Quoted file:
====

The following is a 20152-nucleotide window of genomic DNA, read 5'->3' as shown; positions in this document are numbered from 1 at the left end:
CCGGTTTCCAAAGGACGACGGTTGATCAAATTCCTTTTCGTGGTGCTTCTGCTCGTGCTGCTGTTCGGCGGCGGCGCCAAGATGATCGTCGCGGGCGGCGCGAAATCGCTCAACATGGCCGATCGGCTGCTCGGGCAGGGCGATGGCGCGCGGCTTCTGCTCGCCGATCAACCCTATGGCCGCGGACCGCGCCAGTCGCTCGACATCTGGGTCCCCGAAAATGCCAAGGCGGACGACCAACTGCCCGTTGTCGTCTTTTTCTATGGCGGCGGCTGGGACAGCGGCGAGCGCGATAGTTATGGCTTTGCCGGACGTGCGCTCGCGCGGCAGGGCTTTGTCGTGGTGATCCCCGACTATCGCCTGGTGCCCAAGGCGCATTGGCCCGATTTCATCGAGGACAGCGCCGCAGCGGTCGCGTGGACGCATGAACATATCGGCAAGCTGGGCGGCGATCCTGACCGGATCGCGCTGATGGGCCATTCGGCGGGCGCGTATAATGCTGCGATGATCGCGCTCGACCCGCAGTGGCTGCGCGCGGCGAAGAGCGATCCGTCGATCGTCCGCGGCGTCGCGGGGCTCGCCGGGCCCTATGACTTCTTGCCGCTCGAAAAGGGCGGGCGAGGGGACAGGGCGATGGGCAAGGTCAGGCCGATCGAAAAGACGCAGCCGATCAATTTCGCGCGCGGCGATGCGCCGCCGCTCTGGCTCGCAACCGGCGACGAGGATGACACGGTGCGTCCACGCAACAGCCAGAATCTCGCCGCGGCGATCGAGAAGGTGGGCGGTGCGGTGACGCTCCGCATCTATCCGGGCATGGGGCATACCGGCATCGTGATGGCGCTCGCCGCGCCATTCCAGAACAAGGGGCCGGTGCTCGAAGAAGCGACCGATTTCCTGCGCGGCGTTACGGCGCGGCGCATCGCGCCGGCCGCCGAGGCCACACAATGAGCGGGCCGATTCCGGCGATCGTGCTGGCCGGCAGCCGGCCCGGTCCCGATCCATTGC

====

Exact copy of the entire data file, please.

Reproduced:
The following is a 20152-nucleotide window of genomic DNA, read 5'->3' as shown; positions in this document are numbered from 1 at the left end:
CCGGTTTCCAAAGGACGACGGTTGATCAAATTCCTTTTCGTGGTGCTTCTGCTCGTGCTGCTGTTCGGCGGCGGCGCCAAGATGATCGTCGCGGGCGGCGCGAAATCGCTCAACATGGCCGATCGGCTGCTCGGGCAGGGCGATGGCGCGCGGCTTCTGCTCGCCGATCAACCCTATGGCCGCGGACCGCGCCAGTCGCTCGACATCTGGGTCCCCGAAAATGCCAAGGCGGACGACCAACTGCCCGTTGTCGTCTTTTTCTATGGCGGCGGCTGGGACAGCGGCGAGCGCGATAGTTATGGCTTTGCCGGACGTGCGCTCGCGCGGCAGGGCTTTGTCGTGGTGATCCCCGACTATCGCCTGGTGCCCAAGGCGCATTGGCCCGATTTCATCGAGGACAGCGCCGCAGCGGTCGCGTGGACGCATGAACATATCGGCAAGCTGGGCGGCGATCCTGACCGGATCGCGCTGATGGGCCATTCGGCGGGCGCGTATAATGCTGCGATGATCGCGCTCGACCCGCAGTGGCTGCGCGCGGCGAAGAGCGATCCGTCGATCGTCCGCGGCGTCGCGGGGCTCGCCGGGCCCTATGACTTCTTGCCGCTCGAAAAGGGCGGGCGAGGGGACAGGGCGATGGGCAAGGTCAGGCCGATCGAAAAGACGCAGCCGATCAATTTCGCGCGCGGCGATGCGCCGCCGCTCTGGCTCGCAACCGGCGACGAGGATGACACGGTGCGTCCACGCAACAGCCAGAATCTCGCCGCGGCGATCGAGAAGGTGGGCGGTGCGGTGACGCTCCGCATCTATCCGGGCATGGGGCATACCGGCATCGTGATGGCGCTCGCCGCGCCATTCCAGAACAAGGGGCCGGTGCTCGAAGAAGCGACCGATTTCCTGCGCGGCGTTACGGCGCGGCGCATCGCGCCGGCCGCCGAGGCCACACAATGAGCGGGCCGATTCCGGCGATCGTGCTGGCCGGCAGCCGGCCCGGTCCCGATCCATTGC